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Ran Ortner, a painter with a passion for surfing, lives and works in Brooklyn. He is inspired by water. “Water is my muse,” says Ortner who has been depicting realistic paintings of waves for decades. Ortner’s fascination with waves stems from their compelling duality: total brutality and delicateness, transparency and darkness. Ortner’s love relationship with the ocean gives us an intimate look at the water. Up close and personal with a total immersion into the environment, Ortner manages to flood us with every stroke of wave through every angle of our vision on the canvas. He has changed our traditional view of seascape, from the spectator’s view to a participant with the subject. It’s the most real and stunning. Ortner’s work “Open Water No 24” won the ArtPrize competition in 2009.
In 1966, at the age of five, Ran Ortner moved from San Francisco to rural Alaska. He and his family lived in an isolated log cabin, with no running water, a wood fire for heat and a grass airstrip for a driveway. To escape the brutal winters, Ran and his family would take their single engine Cessna “Ragwing” on 3-4 month adventures from Alaska to South America. On these expeditions, Ran would turn to the open expanse of the sea to escape the confines of his unconventional childhood. Ran Ortner was born in 1959 in San Francisco. Ran Ortner’s back- ground as a professional motorcycle racer influenced his interest in art. Drawn to the physicality and energy of motorcycle racing Ortner later transferred this dynamism into his approach to painting. He studied art privately in Canada and the United Kingdom. His conceptual sculptures and his paintings have been exhibited in Washington, North Carolina, California, New York, Belgium and Germany. Ran was also a lecturer at the Hoger Instituut voor Schone Kunsten in Belgium. In 2008 and 2009 his work was in a traveling exhibition, “Falling Short of Knowing” which opened in New York and traveled to Singapore.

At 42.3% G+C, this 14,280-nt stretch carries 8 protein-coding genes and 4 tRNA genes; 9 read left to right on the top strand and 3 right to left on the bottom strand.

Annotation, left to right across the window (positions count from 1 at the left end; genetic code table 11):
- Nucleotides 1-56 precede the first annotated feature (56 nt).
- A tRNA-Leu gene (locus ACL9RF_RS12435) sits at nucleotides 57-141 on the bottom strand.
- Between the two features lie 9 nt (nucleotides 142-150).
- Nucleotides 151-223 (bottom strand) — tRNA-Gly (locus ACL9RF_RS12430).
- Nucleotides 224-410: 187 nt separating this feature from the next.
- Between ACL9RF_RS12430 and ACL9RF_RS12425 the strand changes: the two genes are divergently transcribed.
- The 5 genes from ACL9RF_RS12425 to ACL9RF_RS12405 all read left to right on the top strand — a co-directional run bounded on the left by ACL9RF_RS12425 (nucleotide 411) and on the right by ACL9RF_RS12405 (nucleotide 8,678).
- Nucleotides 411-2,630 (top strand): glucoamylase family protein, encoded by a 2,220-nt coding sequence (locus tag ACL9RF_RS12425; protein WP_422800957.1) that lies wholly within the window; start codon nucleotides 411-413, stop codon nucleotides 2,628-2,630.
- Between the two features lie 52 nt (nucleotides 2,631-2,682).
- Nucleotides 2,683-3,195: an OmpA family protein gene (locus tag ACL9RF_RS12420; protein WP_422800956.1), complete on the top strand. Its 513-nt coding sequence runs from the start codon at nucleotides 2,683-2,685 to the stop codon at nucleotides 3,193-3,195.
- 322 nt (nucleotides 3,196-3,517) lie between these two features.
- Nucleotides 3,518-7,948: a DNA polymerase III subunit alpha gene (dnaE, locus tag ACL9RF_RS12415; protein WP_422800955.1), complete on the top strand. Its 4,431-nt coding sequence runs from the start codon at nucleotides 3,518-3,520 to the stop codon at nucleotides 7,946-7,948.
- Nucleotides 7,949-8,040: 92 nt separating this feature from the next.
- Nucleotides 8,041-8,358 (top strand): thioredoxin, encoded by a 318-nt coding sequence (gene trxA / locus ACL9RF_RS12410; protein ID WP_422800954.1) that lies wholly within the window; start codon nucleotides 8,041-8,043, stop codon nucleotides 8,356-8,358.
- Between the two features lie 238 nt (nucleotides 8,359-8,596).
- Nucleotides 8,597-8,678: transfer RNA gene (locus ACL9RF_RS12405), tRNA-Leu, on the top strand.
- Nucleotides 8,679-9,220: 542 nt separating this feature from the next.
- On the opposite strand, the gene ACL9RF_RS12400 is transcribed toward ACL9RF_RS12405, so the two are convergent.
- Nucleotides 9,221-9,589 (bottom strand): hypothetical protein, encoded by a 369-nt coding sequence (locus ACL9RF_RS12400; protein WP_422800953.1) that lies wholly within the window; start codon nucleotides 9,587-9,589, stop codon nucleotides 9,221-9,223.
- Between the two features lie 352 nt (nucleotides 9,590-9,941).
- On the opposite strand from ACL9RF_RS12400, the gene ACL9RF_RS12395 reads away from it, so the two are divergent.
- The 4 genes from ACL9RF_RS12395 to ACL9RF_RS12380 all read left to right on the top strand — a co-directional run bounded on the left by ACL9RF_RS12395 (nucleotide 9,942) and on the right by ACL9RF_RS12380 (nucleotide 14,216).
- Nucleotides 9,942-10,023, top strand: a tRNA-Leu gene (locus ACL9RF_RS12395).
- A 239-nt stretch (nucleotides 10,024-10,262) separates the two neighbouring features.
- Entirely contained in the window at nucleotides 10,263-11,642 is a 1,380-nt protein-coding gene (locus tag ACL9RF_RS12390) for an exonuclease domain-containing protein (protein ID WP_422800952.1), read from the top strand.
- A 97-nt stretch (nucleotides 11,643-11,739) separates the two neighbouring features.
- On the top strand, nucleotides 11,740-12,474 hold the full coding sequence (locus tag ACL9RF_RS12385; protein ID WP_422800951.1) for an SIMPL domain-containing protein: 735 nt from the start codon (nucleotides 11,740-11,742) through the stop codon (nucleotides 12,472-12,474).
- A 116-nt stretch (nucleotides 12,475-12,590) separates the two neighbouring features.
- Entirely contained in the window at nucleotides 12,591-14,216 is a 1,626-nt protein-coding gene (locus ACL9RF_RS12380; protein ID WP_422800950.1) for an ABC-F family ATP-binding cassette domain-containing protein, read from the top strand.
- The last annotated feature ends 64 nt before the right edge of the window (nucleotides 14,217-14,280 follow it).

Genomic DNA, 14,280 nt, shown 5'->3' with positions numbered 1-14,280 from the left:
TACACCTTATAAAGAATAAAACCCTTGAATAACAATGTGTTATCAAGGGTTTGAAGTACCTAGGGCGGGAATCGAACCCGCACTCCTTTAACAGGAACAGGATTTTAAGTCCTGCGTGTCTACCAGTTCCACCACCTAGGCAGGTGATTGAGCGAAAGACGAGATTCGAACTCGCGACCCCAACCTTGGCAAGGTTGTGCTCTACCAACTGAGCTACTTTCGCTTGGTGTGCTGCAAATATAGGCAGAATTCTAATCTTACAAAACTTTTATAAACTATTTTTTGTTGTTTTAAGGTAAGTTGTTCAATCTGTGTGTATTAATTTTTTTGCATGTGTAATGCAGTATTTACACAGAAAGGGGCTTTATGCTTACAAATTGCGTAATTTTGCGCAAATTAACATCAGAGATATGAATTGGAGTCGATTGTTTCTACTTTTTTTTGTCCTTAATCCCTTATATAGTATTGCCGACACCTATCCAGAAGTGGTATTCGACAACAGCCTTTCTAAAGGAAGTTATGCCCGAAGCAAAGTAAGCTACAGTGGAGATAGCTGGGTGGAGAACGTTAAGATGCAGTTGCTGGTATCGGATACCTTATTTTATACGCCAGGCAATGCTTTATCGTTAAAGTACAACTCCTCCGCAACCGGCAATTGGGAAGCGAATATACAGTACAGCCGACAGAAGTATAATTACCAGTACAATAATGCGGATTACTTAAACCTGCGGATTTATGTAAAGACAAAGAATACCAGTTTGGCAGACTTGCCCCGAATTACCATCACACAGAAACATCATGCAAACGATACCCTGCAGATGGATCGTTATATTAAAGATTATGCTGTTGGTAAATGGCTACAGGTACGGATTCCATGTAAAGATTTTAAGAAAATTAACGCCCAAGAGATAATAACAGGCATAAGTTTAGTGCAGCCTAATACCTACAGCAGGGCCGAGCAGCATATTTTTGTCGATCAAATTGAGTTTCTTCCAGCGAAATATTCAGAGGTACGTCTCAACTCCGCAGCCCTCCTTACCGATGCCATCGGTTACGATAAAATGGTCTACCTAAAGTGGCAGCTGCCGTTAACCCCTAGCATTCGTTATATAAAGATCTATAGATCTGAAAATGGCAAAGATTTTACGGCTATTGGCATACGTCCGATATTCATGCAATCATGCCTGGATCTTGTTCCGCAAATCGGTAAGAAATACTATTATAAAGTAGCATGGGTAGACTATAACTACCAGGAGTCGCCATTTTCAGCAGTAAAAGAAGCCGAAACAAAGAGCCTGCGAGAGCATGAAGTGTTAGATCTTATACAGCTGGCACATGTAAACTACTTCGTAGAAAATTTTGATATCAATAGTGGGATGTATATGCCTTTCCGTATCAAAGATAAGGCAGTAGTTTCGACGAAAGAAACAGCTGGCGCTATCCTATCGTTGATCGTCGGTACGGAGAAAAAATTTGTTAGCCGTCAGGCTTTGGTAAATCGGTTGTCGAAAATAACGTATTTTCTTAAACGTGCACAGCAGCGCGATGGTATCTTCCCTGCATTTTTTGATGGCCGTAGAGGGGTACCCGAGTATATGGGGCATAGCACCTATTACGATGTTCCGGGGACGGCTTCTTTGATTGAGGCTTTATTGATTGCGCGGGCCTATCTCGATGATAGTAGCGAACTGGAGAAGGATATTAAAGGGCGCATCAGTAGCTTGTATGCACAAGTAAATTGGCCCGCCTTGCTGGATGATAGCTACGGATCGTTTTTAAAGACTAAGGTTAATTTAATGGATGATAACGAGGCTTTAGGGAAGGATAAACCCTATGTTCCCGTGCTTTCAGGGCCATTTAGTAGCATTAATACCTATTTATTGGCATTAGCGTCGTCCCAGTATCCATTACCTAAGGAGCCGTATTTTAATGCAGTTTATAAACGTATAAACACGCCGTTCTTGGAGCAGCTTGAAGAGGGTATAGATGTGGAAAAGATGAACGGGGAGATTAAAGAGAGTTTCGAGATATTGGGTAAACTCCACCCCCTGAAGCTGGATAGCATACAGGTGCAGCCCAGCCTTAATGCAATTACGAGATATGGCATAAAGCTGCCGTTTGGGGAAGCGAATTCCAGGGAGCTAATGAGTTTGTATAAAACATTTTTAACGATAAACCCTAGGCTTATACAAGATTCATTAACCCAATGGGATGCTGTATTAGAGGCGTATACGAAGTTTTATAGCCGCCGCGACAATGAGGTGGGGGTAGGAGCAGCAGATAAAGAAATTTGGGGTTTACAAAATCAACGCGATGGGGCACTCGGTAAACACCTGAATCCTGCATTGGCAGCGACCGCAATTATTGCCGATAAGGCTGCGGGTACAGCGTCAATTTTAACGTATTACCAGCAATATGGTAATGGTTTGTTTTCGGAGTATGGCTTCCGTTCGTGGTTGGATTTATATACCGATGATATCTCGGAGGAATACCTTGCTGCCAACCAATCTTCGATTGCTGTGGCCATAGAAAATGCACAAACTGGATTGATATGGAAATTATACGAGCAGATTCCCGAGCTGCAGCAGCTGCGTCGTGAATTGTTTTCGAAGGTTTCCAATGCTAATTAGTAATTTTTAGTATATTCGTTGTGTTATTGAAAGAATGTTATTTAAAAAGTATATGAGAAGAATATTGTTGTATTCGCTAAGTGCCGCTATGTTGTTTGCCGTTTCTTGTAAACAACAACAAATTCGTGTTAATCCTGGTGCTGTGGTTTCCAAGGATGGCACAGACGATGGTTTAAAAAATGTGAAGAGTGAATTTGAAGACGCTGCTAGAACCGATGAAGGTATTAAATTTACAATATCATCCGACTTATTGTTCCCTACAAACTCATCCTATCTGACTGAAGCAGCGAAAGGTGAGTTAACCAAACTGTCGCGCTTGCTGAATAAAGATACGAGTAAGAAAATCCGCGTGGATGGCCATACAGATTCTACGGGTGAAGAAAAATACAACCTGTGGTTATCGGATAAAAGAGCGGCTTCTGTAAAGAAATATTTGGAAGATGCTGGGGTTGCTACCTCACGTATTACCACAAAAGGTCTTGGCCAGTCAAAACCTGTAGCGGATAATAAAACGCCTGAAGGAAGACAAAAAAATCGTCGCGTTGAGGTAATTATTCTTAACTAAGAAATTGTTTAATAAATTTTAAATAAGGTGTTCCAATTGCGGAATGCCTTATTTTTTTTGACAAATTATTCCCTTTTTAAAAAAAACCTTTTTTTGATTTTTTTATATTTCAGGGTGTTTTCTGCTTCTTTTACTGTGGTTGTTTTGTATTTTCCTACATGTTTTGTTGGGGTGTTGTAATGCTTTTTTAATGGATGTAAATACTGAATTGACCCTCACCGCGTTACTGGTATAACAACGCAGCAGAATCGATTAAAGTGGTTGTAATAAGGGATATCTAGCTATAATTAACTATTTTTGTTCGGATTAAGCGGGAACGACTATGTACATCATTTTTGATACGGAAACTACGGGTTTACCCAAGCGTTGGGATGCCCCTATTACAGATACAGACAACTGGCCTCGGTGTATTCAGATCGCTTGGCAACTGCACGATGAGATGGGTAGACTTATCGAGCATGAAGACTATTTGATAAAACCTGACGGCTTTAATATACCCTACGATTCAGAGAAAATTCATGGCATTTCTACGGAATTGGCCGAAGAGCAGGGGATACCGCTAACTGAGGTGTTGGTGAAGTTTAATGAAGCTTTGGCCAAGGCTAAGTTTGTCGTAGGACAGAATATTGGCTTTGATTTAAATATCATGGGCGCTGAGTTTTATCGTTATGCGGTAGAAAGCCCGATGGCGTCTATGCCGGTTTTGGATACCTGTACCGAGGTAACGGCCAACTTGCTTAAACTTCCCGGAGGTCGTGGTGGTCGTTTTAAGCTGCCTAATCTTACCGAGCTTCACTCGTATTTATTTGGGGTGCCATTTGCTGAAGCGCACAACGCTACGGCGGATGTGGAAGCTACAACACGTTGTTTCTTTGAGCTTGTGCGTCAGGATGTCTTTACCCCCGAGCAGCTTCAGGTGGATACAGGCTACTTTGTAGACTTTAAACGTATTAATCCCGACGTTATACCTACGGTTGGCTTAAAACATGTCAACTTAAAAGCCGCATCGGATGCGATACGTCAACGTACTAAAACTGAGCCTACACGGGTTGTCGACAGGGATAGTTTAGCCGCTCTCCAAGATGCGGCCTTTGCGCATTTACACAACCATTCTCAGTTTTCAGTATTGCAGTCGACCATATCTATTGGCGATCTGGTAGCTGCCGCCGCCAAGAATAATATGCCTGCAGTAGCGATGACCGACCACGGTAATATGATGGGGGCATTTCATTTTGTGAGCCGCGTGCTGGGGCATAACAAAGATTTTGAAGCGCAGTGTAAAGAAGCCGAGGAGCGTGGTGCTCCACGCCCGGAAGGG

When Ran was eighteen, he left home an